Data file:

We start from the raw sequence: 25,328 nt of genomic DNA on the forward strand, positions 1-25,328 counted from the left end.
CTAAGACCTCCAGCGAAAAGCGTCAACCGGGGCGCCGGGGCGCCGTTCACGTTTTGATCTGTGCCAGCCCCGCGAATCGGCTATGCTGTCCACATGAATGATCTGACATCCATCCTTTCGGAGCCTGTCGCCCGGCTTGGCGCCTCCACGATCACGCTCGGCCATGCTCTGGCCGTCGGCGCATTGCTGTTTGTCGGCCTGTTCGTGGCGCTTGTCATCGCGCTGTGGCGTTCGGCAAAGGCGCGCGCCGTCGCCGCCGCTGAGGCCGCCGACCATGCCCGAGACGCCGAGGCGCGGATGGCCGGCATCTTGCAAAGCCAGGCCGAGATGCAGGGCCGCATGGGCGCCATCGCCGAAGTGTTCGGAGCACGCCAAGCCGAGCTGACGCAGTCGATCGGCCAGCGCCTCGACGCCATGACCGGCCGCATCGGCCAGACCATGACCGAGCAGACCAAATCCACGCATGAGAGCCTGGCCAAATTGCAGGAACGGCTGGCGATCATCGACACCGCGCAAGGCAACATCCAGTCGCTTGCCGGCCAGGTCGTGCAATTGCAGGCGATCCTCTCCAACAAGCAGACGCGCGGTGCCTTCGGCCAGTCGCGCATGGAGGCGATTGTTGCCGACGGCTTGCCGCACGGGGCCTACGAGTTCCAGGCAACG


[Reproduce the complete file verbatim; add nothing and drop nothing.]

We start from the raw sequence: 25,328 nt of genomic DNA on the forward strand, positions 1-25,328 counted from the left end.
CTAAGACCTCCAGCGAAAAGCGTCAACCGGGGCGCCGGGGCGCCGTTCACGTTTTGATCTGTGCCAGCCCCGCGAATCGGCTATGCTGTCCACATGAATGATCTGACATCCATCCTTTCGGAGCCTGTCGCCCGGCTTGGCGCCTCCACGATCACGCTCGGCCATGCTCTGGCCGTCGGCGCATTGCTGTTTGTCGGCCTGTTCGTGGCGCTTGTCATCGCGCTGTGGCGTTCGGCAAAGGCGCGCGCCGTCGCCGCCGCTGAGGCCGCCGACCATGCCCGAGACGCCGAGGCGCGGATGGCCGGCATCTTGCAAAGCCAGGCCGAGATGCAGGGCCGCATGGGCGCCATCGCCGAAGTGTTCGGAGCACGCCAAGCCGAGCTGACGCAGTCGATCGGCCAGCGCCTCGACGCCATGACCGGCCGCATCGGCCAGACCATGACCGAGCAGACCAAATCCACGCATGAGAGCCTGGCCAAATTGCAGGAACGGCTGGCGATCATCGACACCGCGCAAGGCAACATCCAGTCGCTTGCCGGCCAGGTCGTGCAATTGCAGGCGATCCTCTCCAACAAGCAGACGCGCGGTGCCTTCGGCCAGTCGCGCATGGAGGCGATTGTTGCCGACGGCTTGCCGCACGGGGCCTACGAGTTCCAGGCAACG